HC Deb 19 July 1967 vol 750 cc2357-9
Mr. Bruce-Gardyne

I beg to move Amendment No. 79, in page 33, line 18, after '27' to insert: 'or the next following section'. To some extent, this is a probing Amendment, although I always like to hope that some day I may persuade the Ministers to accept one of the offerings which I hold forward to them. I have held forth various offerings to the right hon. Gentleman at various times, both in Committee and on Report, and so far I have scored a duck. However, hope springs eternal, if I may coin such a cliché at this hour of the morning. At this stage we have moved on to the arrangements for the Board of Trade to appoint inspectors in cases where it feels that contraventions of the various Clauses dealing with disclosures of insider share dealings and options, and other matters may have occurred.

I move this Amendment because we have not had an explanation from the Government about why there is no provision for the appointment of inspectors in cases where the Board of Trade might feel that there was reason to have investigation under Clause 33, dealing with disclosure of major interests. At first sight it seems entirely illogical that there should be this provision for the appointment of inspectors in the first case, and not in the one that I have mentioned.

I am not believer in the virtues of Board of Trade inspections, and this is a classic example of shutting the stable door when the horse has bolted. Our experience of Board of Trade investigations in the past is that not only has the horse bolted, but by the time the investigation is completed the backers have probably been gathered to their fathers. It is a very slow process and the damage is invariably done before the inspection even begins, let alone before it is completed.

This Clause will not serve a particularly useful purpose. If we want to prevent or discourage contravention of these Clauses, we should go for greater and more rapid publication, at any rate in the case of public companies. But if we are to rely on inspectors we are entitled to have some explanation why the inspectors' scope is limited in the way that I have outlined.

Mr. Darling

It distresses me not to be able to accept so many of the offerings of the hon. Member for South Angus (Mr. Bruce-Gardyne), but in this case the offering is quite unnecessary. The Board of Trade already has power, under Section 172 of the 1948 Act, to appoint inspectors to investigate the true ownership of companies when it appears that there is good reason to do so. This would cover breaches of Clause 33.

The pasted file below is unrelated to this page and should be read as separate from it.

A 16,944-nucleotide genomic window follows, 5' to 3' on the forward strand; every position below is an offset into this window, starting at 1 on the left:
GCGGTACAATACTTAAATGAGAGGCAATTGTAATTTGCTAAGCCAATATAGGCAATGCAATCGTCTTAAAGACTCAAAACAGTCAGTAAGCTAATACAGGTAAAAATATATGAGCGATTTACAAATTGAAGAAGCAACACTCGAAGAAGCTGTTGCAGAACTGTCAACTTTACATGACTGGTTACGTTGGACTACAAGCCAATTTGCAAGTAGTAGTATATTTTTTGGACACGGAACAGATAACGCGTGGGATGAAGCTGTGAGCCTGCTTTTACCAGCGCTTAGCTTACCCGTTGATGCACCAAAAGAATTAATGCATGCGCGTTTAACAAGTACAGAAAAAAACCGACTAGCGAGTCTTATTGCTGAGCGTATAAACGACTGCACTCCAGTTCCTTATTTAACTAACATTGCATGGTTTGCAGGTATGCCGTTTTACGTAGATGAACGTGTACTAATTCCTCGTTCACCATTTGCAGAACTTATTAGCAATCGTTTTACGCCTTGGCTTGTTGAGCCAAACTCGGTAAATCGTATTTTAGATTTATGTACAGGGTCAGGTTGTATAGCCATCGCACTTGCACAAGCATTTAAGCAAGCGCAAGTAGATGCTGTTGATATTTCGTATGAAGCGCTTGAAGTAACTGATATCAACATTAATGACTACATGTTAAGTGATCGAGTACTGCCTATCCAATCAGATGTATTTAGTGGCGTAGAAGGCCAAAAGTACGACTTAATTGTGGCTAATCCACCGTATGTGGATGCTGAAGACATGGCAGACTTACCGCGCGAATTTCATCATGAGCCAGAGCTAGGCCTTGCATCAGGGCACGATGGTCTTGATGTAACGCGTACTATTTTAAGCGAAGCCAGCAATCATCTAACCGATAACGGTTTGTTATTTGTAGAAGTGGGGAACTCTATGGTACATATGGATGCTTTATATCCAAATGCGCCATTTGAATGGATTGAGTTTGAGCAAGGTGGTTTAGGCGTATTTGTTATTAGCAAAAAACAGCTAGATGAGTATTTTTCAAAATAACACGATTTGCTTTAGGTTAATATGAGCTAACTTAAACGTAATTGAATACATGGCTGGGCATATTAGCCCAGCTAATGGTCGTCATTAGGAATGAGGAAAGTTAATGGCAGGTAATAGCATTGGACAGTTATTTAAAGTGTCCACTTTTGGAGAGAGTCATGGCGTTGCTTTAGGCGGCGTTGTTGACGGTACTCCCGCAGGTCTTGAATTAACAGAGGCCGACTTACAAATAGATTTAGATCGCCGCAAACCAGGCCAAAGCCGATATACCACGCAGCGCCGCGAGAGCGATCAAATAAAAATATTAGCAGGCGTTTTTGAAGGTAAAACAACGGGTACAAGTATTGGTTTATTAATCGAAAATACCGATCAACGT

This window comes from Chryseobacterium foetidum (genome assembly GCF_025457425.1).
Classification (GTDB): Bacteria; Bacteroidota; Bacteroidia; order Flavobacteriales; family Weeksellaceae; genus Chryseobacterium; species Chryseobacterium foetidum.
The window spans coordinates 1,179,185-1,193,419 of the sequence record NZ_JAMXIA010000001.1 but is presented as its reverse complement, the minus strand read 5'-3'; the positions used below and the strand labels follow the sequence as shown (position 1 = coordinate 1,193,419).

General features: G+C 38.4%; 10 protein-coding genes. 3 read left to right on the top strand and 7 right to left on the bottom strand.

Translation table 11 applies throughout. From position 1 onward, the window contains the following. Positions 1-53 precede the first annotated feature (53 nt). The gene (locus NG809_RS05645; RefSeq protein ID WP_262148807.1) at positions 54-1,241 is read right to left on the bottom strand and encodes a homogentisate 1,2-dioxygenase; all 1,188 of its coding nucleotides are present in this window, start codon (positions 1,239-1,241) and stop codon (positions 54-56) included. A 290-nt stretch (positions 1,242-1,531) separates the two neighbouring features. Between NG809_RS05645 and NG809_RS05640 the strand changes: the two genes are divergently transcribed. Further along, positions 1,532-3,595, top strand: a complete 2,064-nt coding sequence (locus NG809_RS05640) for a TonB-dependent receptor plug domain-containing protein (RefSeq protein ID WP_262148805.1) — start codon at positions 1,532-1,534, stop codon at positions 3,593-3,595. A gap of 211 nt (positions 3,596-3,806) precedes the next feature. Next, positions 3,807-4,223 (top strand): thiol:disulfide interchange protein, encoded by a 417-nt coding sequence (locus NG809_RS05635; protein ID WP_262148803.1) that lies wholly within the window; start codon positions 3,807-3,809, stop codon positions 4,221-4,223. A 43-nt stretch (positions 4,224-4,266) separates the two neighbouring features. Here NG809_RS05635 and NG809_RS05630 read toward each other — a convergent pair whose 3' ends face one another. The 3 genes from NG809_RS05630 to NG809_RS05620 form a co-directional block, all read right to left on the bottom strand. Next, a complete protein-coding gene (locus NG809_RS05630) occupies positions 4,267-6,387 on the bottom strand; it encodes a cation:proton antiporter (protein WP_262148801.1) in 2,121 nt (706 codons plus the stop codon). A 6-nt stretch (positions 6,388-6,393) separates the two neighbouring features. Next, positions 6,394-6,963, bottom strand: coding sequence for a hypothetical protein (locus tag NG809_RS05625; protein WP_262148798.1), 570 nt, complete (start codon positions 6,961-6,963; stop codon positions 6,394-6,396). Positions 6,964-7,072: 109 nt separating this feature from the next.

The effect of the Amendment would be to give inspectors appointed by the Board of Trade power to make inquiries of stockbrokers and other dealers in securities, but this power would not be necessary in relation to breaches of Clause 33. I would not agree with the hon. Member that the Board of Trade's inspectors, because of the disabilities under which they have worked in the past—

Mr. Bruce-Gardyne

Just to get this point clear. Is the right hon. Gentleman satisfied that the power to investigate the true ownership of a company in terms of the principal Act does deal with the investigation of 10 per cent. beneficial ownership?

Mr. Darling

Yes. The purpose of the Amendment is to apply the provisions of inspection to Clause 33. That Amendment is unnecessary, because the Board already has the power to deal with Clause 33 under Section 172 of the 1948 Act. I would not agree with all the strictures of the hon. Member about Board of Trade inspectors always turning up after the horse has bolted. It is perfectly true they have worked under legal disabilities in the past, and I hope we are now beginning to get rid of these.

Amendment negatived.